Disco Dance History

DiscoDanceHistory

Disco dance history is shaped by the music it is named after. This is ironic, as the first thing that comes to most people's minds when they think of disco is the iconic man in the white suit, dark shirt unbuttoned and finger pointing jubilantly into the sky. It is also ironic that something so recognizable all over the world is still considered to be "dead."

Disco Dance History: Created for the Dance

While musicologists may argue about exactly what the first "disco" album was, they universally agree that one of the pioneers of the form was Tom Moulton, a man who loved dancing in clubs like the Garage in New York City during the mid 1970's. Crowds would gather there, dancing in loose improvisation with each other to popular songs of the day.

Moulton found it frustrating that most songs only lasted for three or four minutes - perfect for radio stations, and the limit of what seven inch records could hold with any quality. He experimented with recording a song to tape more than once, blending the beats seamlessly to create extended versions - and thereby single-handedly invented the "remix," a form of musical arranging that lasts in almost every genre of music to this day.

Moulton's goal wasn't to create a new dance music form, though - as he put it, he wanted to create music people could dance to. He worked with other sound engineers and recording artists to develop longer-playing records, and the crowds at dance clubs began responding enthusiastically. Without the limitations of only a few minutes of time, more complex versions of choreography began emerging.

The Dance Forms of Disco

Disco dancing is not a technically complex form - its roots are in other popular dances from Afro-American, Latin and Caribbean dances, transformed in America to dances like the Hustle, the Cha-Cha, and "Touch Dancing." While anyone could learn to move to the clear rhythms with nothing more than a step-touch back and forth, many more complex moves were created and taught as more and more people wanted to show their stuff on the floor.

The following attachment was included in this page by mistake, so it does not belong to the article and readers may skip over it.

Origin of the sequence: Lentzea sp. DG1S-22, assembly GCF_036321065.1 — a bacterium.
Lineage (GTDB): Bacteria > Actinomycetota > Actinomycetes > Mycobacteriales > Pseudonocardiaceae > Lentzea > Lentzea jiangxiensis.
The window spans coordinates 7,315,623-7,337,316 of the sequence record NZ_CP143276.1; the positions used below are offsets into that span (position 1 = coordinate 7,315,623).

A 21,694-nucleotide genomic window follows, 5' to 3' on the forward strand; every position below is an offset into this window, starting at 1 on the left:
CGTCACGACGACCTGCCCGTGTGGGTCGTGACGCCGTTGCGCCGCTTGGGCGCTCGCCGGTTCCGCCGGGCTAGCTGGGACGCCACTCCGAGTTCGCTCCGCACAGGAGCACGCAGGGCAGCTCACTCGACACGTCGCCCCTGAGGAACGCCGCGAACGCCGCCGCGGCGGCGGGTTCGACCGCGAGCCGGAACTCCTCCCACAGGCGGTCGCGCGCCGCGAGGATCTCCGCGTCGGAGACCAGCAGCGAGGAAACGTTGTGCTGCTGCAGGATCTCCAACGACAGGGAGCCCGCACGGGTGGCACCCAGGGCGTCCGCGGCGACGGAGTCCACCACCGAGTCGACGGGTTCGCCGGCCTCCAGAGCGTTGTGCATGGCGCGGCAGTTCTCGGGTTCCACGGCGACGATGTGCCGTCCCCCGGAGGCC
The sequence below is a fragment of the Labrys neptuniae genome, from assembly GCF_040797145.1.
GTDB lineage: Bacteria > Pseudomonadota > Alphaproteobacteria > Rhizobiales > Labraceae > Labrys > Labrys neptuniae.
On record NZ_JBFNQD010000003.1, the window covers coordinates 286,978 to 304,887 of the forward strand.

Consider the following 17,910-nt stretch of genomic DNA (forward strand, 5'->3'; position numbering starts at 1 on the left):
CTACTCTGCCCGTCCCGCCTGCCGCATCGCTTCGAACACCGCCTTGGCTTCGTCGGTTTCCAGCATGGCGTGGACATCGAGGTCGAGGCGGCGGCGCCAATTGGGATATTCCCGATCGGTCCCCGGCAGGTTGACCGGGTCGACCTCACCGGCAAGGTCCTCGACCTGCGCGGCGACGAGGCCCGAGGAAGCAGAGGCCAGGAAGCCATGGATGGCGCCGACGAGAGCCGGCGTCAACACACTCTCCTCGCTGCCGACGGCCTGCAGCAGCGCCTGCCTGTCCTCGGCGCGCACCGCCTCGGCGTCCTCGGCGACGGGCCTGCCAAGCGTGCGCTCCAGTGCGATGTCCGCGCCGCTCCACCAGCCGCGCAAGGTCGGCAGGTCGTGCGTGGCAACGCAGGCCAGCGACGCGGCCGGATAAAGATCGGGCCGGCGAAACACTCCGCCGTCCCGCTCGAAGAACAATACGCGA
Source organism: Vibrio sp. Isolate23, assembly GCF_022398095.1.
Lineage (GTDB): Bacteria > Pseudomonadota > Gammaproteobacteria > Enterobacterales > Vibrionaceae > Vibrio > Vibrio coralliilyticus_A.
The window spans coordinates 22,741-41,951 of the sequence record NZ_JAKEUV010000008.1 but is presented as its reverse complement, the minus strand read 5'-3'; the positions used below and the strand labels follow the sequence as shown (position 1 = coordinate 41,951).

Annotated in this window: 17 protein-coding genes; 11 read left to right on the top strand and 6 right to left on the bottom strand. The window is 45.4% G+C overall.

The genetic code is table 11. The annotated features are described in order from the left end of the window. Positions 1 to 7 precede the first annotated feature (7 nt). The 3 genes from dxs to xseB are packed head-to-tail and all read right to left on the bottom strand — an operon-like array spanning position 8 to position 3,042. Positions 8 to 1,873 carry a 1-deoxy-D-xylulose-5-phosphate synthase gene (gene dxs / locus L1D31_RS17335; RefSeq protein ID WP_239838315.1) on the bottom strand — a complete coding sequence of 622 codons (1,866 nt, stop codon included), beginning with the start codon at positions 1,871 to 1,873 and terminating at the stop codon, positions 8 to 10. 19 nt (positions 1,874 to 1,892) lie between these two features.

The floors themselves became part of disco history, with many theatrical lighting technologies worked into the club and engineered to complement the music. Dance competitions were held, sometimes with substantial cash prizes, and professional disco dance troupes such as "Hot Gossip" and "Pan's People" were organized. Individual songs became the vehicle for new dances, such as the Village People's Y.M.C.A. and the line dance known as The Electric Slide.

The Beginning of the End: Saturday Night Fever

In 1977, disco dance history reached its peak with the release of the film Saturday Night Fever, catapulting John Travolta to iconic status worldwide. The soundtrack featured music by artists such as the Bee Gees and Gloria Gaynor, and became the most successful soundtrack album ever sold. The costumes and dances used in the movie became pop culture references, constantly parodied or imitated in all forms of media from candy advertising to puppet shows to John Travolta himself, who decades later performed a similar self-mocking dance solo in Quentin Tarantino's Pulp Fiction.

In the success of Saturday Night Fever were also the seeds of the end of disco dance history. Record companies flooded the market, every club wanted to become a disco dance club, and the general public began to get bored. By the beginning of the '80's, radio DJ's were calling for the "Death of Disco," and the backlash grew so intense that a "Disco Demolition Night" sponsored by a Chicago radio station resulted in thousands of dollars in damage to Comiskey park by rioting fans. By the mid-80's, "disco" was a dirty word, and was considered dead.

Disco is Dead; Long Live Disco!

While it may not be called "disco," the dances and musical style live on. Hip-hop dancers carry on the tradition of the dance competitions, the Electric Slide is still a staple at weddings and dance clubs all over the world, and music forms such as "House" music are named after legendary dance clubs such as the Waterhouse. While it may never reach the hedonistic, drug-and-sex-filled experience of a pre-AIDS and pre-Drug War era, the core of disco remains. Disco is done for the pure joy of music, dance, and people sharing them together.

Disco Dance History